That cold spell in March that came just as I was beginning to give up on winter altogether and gird myself for mud season paid out a bonus in baked beans. Cheapskate Yankee that I am, there is something about long slow baking in an electric oven (with the meter running) that goes against my grain. It rules out baked beans unless I have other baking to do, too, or unless I am really hungry for them. But when it is cold out — single numbers and teens — our friend, the kitchen stove, is blazing away, and the back corner of the oven nearest the firebox achieves exactly the right temperature for baked beans and a pan of Indian pudding. Meanwhile on top of the stove, if we are in the mood for more molasses, a steamer of brown bread bubbles away.

All that molasses and whole grain, all those beans, wreak havoc in our digestive systems — but it sure tastes good going down.

When Jamie and I were first married, I didn’t know beans. Since my husband grew up in Maine he had a strong preference for the big beans like yellow eyes, or Jacobs cattle or soldier beans. I only knew about Navy beans or pea beans, the little beans of my Southern New England childhood, which he viewed contemptuously. I have been a contented convert to big beans, and now greet Maine-grown and packaged beans with joy.

A few years ago I was introduced to Marafax beans, slightly smaller than some of the big beans, but a lovely brown even before you bake them. We in the Midcoast could still find them in chain grocery stores until about seven or eight years ago but they gradually disappeared until we could only find them sold in bulk at various co-ops. On a visit Downeast last fall, I bought up several pounds of some I found in a combination hardware and whole foods store in Machias. It was a batch of these that I put to soak when I heard that cold air was on its way.

I have three bean pots. My biggest came from Owls Head many years ago. A good size for a party or potluck, it’ll hold two pounds of beans soaked. I have a small one, good for a supper for four, then the middle sized one, the one I use most, does us two or three suppers and baked beans on toast with onion and cheese under the broiler for lunch. I like having leftover beans, which is essentially what canned beans are. Late in the wood cook stove baking season, I make enough to freeze some for summer eating with hot dogs on the grill.

Now the secret to beans, in my opinion, is not too much sweetening. Not many know this, but 200 years ago, our baked beans had scarcely any molasses or sugar in them at all. Common recipes called for two large spoonfuls of molasses to a quart, that’s four cups, of dried beans soaked. I tried cutting back on the sweetening at our house, then realized one time, I’d gone too far when Jamie went and got the jug of molasses to improve the situation. I remember Ralph Gray, one of our old-timers, now passed away, telling me about “sweet beans.” Seems when he was growing up, his mom made the older-fashioned sort without much sweetening. Ralph got a taste of sweet canned baked beans at a friend’s house, and commenced pestering his mother to get the canned beans henceforth.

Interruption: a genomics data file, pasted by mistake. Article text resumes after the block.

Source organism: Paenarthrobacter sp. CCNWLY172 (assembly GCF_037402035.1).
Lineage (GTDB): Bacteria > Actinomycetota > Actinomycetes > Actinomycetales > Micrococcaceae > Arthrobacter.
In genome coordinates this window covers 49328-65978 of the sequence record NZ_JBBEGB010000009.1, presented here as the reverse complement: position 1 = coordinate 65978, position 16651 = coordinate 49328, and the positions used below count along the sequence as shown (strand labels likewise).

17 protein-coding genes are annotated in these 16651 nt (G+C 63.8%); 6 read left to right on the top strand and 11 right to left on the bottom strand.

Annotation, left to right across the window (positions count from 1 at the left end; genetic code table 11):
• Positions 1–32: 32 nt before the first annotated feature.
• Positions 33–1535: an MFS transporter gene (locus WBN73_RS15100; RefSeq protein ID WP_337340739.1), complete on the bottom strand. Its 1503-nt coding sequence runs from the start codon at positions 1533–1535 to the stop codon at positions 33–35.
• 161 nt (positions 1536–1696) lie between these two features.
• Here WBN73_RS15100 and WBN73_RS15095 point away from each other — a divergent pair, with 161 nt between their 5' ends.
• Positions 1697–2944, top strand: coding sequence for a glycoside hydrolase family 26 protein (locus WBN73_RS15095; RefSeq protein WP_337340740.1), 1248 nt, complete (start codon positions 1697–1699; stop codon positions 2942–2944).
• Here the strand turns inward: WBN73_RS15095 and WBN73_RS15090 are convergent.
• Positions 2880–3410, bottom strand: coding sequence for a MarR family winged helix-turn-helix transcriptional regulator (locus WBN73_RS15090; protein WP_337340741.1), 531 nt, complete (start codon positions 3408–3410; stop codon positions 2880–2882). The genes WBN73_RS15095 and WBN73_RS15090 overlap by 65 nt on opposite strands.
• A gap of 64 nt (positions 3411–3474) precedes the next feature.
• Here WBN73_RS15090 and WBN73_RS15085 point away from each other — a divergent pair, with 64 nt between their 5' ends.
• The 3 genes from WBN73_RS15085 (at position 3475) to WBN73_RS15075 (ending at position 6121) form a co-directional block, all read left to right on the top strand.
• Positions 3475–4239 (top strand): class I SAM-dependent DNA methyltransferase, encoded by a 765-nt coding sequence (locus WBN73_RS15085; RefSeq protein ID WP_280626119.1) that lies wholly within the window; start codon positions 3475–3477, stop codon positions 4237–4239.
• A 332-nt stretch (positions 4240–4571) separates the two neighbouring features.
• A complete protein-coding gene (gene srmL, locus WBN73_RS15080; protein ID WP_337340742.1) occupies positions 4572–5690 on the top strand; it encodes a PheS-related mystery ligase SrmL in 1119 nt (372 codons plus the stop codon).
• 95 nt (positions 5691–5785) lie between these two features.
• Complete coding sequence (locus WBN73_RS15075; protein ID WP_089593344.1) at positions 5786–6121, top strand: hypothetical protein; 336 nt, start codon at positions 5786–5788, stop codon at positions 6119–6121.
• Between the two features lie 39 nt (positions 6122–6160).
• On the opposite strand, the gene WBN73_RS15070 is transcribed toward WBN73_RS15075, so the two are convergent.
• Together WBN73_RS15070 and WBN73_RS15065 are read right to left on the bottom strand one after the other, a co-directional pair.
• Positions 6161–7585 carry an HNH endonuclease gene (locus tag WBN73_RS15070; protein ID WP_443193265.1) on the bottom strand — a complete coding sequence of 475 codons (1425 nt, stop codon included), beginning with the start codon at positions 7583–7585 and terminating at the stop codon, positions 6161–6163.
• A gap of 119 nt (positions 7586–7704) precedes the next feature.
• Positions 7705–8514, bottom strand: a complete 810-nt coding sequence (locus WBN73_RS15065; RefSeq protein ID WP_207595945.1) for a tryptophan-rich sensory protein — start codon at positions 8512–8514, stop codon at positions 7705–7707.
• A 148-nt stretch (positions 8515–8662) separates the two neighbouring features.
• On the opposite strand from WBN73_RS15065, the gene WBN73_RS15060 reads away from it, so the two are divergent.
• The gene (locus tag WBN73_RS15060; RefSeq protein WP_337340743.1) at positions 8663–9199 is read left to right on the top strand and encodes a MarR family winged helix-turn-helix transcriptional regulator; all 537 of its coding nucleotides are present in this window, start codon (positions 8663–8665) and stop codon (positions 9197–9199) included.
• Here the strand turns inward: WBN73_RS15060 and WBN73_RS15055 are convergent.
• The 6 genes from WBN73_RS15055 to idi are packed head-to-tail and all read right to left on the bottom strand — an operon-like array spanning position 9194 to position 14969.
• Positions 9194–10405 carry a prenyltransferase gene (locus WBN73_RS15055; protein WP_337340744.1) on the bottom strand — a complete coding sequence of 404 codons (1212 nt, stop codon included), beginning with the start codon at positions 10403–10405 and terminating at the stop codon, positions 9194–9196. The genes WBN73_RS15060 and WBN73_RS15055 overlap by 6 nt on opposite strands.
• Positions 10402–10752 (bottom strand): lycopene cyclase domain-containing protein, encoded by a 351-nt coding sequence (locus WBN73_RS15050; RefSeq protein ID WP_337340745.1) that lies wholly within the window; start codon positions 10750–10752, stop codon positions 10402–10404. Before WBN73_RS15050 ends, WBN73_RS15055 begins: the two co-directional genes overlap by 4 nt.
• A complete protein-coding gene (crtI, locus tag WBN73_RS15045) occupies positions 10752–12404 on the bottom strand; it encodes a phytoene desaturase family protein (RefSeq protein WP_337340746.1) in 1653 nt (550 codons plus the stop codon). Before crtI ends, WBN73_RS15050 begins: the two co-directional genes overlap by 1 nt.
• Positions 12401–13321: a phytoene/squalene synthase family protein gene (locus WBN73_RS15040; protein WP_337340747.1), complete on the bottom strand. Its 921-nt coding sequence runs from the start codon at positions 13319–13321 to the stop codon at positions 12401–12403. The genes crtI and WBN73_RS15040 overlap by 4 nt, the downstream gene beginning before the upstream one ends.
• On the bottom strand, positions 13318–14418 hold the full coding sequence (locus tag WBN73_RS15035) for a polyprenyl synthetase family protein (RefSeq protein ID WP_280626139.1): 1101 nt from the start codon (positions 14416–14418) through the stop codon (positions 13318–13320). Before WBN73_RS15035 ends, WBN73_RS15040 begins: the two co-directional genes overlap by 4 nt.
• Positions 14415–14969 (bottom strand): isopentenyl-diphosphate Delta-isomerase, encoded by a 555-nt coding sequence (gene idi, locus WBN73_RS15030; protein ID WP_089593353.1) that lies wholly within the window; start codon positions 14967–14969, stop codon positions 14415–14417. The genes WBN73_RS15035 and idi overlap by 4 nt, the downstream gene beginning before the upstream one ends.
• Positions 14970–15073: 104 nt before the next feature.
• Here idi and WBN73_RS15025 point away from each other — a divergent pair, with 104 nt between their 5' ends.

Canned beans weren’t and still aren’t really baked. Most are actually stewed in large cauldrons and often are made with a white bean like Great Northerns or navy beans, as they have been for about a hundred years, and need molasses to get them to that lovely brown color we are accustomed to. Recipes from roughly the 1880s into the 1900s show how quickly extra sweetening became the norm for home baked beans. Of course, if you start with a nice brown bean to begin with, you can bake a bean that is a rich mahogany color, and you don’t need so much molasses. A few people still understand this. We had breakfast in Machias and I ordered the baked beans on the menu; I was delighted to find a nice savory bean, just lightly sweetened. Gosh, they were good.

So I put my soaked beans in a pan on top of the stove, and let it come to a boil. They bubbled away while I did other chores, until a spoonful lifted out and, blown upon, showed the time-honored “bursted skins” peeling back. I put them in the middle-sized pot, with a little chunk of our own salt pork, and a dollop of molasses, a small onion peeled and a bit of dried mustard, then added enough of the cooking water to show through the top-most beans. The lid on, the pot shoved into the back of the oven, and largely ignored for the rest of the day. The oven, when the stove is run at room-warming temperature, is slow enough that evaporation is very gradual and I add more cooking liquid only occasionally. Of course, it is nicer if I remember to take the lid off and pull the pork to the top of the pot to brown a bit at the last, but I have forgotten and the beans were still pretty good.

Robert P. Tristram Coffin declared in his 1944 Mainstays of Maine that beans baked weekly on Saturday were “the cornerstone of New England’s civic serenity and domestic righteousness.” He recommended chasing everyone out of the kitchens — kids, relatives, cats and dogs — in order to build a pot of beans with no distraction from the all-important process of picking, sorting, soaking, parboiling, salt porking, onioning, seasoning and sweetening, or not sweetening. It’s a good thing he had his tongue in his cheek — at least I hope it was — when he wrote that, because I like good beans and I’ll take them seriously. But if my domestic righteousness and our island’s civic serenity relies on my beans, we are in big trouble as soon as the outdoor temperature rises. q

Sandy Oliver cooks and writes on Islesboro.